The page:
Boston has a lot going for it. But even one of the best cities in the world can be improved. Enter Imagine Boston 2030, Boston’s first citywide plan in 50 years.

After a series of visioning sessions, residents put forth affordable housing, better transportation and quality education at the top of their wish list. Subsequently, Imagine Boston 2030 established a list of goals including better neighborhood quality of life, inclusive economic growth, climate change adaptation and investing in infrastructure, open space and culture.

New to the planning effort this week, Imagine Boston 2030 has created an interactive map in which residents throughout Boston can drop a pin in the location they wish and share their idea on how the city can be improved. 

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IMAGINE BOSTON 2030 Interactive Map Overview

The City is asking residents of all communities throughout Boston to log on to imagine.boston.gov and share their vision and opinion on how to make Boston not only better for every individual, but also better for the community and environment.

The goal is to set the course for the following generations so that Boston can grow even further into a cleaner, safer, integrated, and opportunity filled metropolis.

Here are some of the early pin drops in the North End area:

Anthony Schweizer entered the following, “We need to continue to develop downtown to have better access to the harbor.” In a similar vein, Jules Pieri added, “Expand the harbor ferries to make them a true work and entertainment option.”

Tommye-Karen Mayer asked to make use of the Big Dig laid fiber optic cables. “The city should seize this abandoned property for use in our new Internet Service public utility,” she wrote.

Rashmi Sharma dropped the suggestion, “An affordable grocery store in the North End area would be great. There is Boston Public Market, which is on the pricier side, and the weekend market is only on weekends. The only other grocery store nearby is Whole Foods all the way at MGH,” using a green pin categorizing suggestions surrounding places to live.

Another resident, Dave Stricker suggested, “While Boston’s summers are short, they are glorious! Relax the permitting process for outdoor dining. It draws people out to spend money locally with a halo effect on other local businesses,” while using a ‘places to play’ purple pin.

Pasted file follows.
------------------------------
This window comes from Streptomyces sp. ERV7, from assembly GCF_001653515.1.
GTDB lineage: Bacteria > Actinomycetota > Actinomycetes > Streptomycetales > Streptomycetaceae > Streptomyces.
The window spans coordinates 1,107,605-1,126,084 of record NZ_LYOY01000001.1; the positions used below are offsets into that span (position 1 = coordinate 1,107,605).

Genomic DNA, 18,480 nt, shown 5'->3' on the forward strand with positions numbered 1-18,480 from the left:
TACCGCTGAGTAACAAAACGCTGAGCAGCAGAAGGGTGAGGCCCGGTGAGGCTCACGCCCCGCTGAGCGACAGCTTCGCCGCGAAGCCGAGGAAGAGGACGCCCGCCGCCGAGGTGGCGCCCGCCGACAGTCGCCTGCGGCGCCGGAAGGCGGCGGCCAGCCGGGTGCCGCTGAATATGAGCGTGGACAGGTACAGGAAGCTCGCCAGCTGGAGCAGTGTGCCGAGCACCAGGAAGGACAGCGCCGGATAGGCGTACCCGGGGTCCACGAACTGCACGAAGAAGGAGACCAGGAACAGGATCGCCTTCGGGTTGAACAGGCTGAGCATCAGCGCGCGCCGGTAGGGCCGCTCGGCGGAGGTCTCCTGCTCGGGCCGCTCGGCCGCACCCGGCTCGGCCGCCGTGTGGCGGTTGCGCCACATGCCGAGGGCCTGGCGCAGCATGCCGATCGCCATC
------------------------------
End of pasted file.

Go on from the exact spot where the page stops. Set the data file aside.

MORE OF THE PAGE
Once more suggestions are made and ideas are proposed, the Imagine Boston 2030 team will organize the comments and strategically draft a plan for the future.

The city of Boston has gained nearly 40,000 new residents from 2010 to 2014. This equals out to a 6% growth in population, which is two times the national population growth of 3%. While Boston continues to grow and flourish, it faces challenges with its fast forward evolution.

IMAGINE BOSTON 2030 North End Close Up

All residents, especially those of the major Bostonian communities, from the North End to Downtown to Back Bay and beyond, are encouraged to participate. By logging on to the interactive map, residents can share their ideas on education quality, transportation, infrastructure, safety, housing, and opportunities to benefit the city of Boston and the people who make it so remarkable.

“Today, Boston is a thriving, healthy, and innovative city,” said Mayor Martin J. Walsh on Imagine Boston 2030’s interactive site, “Now it is our chance to set the course for the next generation – to grow inclusively and ensure that all Bostonians have access to opportunity.”

To participate, visit imagine.boston.gov and add your idea.

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2 COMMENTS

  1. Stop the gasoline tankers from driving through the route of the entire Rose Kennedy Greenway.. It would be a complete disaster if one of those trucks ever crashed..

  2. Imagine a city where the city council, planning board and the BRA all have a say in the redevelopment of a neighborhood. Imagine a city that cares more for the residents than it does for developers. Imagine a city that does more than provide lip serservice when it engages with the community, a city where the Mayor does not pose for photo ops with a Dolphin for a buddy’s client. Imagine a city where the same Mayor realizes that it was a mistake.

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